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Skaggs Died of Accidental Overdose, Texas Autopsy Finds
By Jorge Casuso
August 30, 2019 -- Los Angeles Angels pitcher Tyler Skaggs died of an accidental overdose of alcohol and powerful painkillers, a Texas medical examiner said in a report released Friday.
The results of an autopsy conducted by the Tarrant County Medical Examiner's Office showed that the former Santa Monica High School star had fentanyl, oxycodone and alcohol in his system.
The cause of death was listed as "intoxication with terminal aspiration of gastric contents,” meaning that Skaggs choked on his vomit after overdosing.
The manner of death was listed by the medical examiner as an "accident.”
Skaggs, 27, died July 1 in a Texas hotel room during a road trip against the Texas Rangers ("Angels Pitcher, Former Samohi Star Found Dead at Age 27," July 1, 2019).
Skaggs was pronounced dead after he was found unresponsive in his room at the Hilton Hotel in Southlake, Texas, according to local police.
On Friday Skaggs' family issued a statement to the Los Angeles Times.
“We are heartbroken to learn that the passing of our beloved Tyler was the result of a combination of dangerous drugs and alcohol,” the statement said.
“That is completely out of character for someone who worked so hard to become a Major League baseball player and had a very promising future in the game he loved so much.”
According to the statement, the family has hired an attorney to investigate how Skaggs obtained the dangerous drugs.
"We were shocked to learn that it may involve an employee of the Los Angeles Angels," the family wrote. "We will not rest until we learn the truth about how Tyler came into possession of these narcotics, including who supplied them."
According to the Centers for Disease Control (CDC), pharmaceutical fentanyl is "a synthetic opioid pain reliever, approved for treating severe pain, typically advanced cancer pain" and is 50 to 100 times more potent than morphine.
However, most recent cases of fentanyl-related overdoses and deaths in the U.S. are linked to illegally made fentanyl that is "sold through illegal drug markets for its heroin-like effect," the CDC said.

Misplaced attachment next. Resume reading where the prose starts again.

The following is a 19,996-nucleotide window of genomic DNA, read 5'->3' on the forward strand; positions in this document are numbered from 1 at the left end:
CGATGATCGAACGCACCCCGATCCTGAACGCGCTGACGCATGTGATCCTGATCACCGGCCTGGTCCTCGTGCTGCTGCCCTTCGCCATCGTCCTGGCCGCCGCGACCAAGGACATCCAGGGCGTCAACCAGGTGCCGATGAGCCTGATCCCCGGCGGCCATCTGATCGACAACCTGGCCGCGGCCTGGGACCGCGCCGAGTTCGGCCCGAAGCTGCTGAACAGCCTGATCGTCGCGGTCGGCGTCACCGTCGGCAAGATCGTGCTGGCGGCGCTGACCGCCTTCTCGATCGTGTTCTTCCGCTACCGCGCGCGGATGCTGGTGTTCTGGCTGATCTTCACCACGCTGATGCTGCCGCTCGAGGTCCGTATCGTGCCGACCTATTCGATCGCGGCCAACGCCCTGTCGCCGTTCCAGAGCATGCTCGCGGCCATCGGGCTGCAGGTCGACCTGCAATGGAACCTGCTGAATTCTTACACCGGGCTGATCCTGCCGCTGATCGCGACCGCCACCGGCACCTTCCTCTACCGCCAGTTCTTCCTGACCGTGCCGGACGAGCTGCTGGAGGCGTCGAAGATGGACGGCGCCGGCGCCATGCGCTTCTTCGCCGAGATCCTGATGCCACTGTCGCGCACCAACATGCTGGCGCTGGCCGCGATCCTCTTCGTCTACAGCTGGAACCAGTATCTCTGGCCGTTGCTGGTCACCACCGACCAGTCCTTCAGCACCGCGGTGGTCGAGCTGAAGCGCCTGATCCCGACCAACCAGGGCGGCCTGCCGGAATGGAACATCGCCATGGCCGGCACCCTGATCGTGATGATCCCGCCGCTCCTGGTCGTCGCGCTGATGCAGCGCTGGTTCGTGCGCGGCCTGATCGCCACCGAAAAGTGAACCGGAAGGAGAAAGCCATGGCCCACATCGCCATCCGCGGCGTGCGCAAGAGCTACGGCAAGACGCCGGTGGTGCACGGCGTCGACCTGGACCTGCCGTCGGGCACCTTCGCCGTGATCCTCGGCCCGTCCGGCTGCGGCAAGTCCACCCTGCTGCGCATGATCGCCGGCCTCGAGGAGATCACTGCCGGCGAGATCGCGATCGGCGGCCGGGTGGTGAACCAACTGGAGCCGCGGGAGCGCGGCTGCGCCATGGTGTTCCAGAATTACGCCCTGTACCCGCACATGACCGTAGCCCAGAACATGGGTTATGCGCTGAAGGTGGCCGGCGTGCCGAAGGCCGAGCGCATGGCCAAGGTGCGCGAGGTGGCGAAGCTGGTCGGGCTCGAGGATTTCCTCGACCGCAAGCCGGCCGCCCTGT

"It is often mixed with heroin and/or cocaine as a combination product -- with or without the user’s knowledge -- to increase its euphoric effects," according to the CDC website.
In 2017, some 28,400 people died from overdoses involving synthetic opioids other than methadone, a 47 percent increase oover tthe previous year, the CDC said.
It is unclear if Skaggs,whose promising major league career was plagued with injuries, had previously used opioids, which are sometimes prescribed to manage acute post-surgical pain.
His 2014 season was cut short after injuring his pitching arm and undergoing Tommy John surgery, a procedure to replace a tendon in the elbow of the pitching arm named after the Dodgers lefthander.
Skaggs scrapped a plan to pitch a game in the minors in 2015, choosing instead to give himself 18 months to recover, according to a 2015 article in the Los Angeles Times.
In 2018, he started 16 games before he was once again placed on the disabled list, missing three months after straining his abductor muscle, a group of muscles in the hip mostly used for bringing the thighs together.
He opened the 2019 season in the starting rotation but after three starts was briefly placed on the disabled list with a left ankle sprain.
Skaggs' death shocked the baseball world, which paid numerous tributes to the affable lefthander.
It was one of a number of tributes that ranged from a sand-sculpture of a giant A with wings in Dana Point Harbor to a moving impromptu ceremony around the mound after the Angels' first game home without Skaggs.
The game began with Skaggs' mother, longtime Samohi softball coach Debbie Hetman, tossing a perfect opening pitch before a combined no-hitter. After the final pitch, the team lay the jerseys they wore with Skaggs' number 45 on the mound.
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